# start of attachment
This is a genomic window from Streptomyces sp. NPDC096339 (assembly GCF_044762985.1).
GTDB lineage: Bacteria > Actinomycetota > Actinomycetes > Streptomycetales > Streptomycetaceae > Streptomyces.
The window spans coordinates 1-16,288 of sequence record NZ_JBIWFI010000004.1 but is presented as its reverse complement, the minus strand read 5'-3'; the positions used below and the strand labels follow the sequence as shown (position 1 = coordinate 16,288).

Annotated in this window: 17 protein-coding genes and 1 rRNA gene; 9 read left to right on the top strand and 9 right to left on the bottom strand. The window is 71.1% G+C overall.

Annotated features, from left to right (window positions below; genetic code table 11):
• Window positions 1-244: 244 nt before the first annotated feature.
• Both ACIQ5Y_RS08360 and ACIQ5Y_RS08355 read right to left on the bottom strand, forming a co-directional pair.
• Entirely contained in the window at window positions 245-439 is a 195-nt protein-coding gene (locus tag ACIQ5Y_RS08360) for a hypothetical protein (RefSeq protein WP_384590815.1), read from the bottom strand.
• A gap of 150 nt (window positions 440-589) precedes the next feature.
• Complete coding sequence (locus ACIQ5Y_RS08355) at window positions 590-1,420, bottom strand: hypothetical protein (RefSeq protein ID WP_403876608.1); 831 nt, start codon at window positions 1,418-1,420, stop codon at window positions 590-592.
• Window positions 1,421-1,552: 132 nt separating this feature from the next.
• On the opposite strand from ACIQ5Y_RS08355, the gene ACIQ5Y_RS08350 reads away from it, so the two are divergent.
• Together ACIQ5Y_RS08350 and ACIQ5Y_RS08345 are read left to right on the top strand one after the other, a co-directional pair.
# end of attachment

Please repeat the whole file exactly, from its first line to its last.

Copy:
This is a genomic window from Streptomyces sp. NPDC096339 (assembly GCF_044762985.1).
GTDB lineage: Bacteria > Actinomycetota > Actinomycetes > Streptomycetales > Streptomycetaceae > Streptomyces.
The window spans coordinates 1-16,288 of sequence record NZ_JBIWFI010000004.1 but is presented as its reverse complement, the minus strand read 5'-3'; the positions used below and the strand labels follow the sequence as shown (position 1 = coordinate 16,288).

Annotated in this window: 17 protein-coding genes and 1 rRNA gene; 9 read left to right on the top strand and 9 right to left on the bottom strand. The window is 71.1% G+C overall.

Annotated features, from left to right (window positions below; genetic code table 11):
• Window positions 1-244: 244 nt before the first annotated feature.
• Both ACIQ5Y_RS08360 and ACIQ5Y_RS08355 read right to left on the bottom strand, forming a co-directional pair.
• Entirely contained in the window at window positions 245-439 is a 195-nt protein-coding gene (locus tag ACIQ5Y_RS08360) for a hypothetical protein (RefSeq protein WP_384590815.1), read from the bottom strand.
• A gap of 150 nt (window positions 440-589) precedes the next feature.
• Complete coding sequence (locus ACIQ5Y_RS08355) at window positions 590-1,420, bottom strand: hypothetical protein (RefSeq protein ID WP_403876608.1); 831 nt, start codon at window positions 1,418-1,420, stop codon at window positions 590-592.
• Window positions 1,421-1,552: 132 nt separating this feature from the next.
• On the opposite strand from ACIQ5Y_RS08355, the gene ACIQ5Y_RS08350 reads away from it, so the two are divergent.
• Together ACIQ5Y_RS08350 and ACIQ5Y_RS08345 are read left to right on the top strand one after the other, a co-directional pair.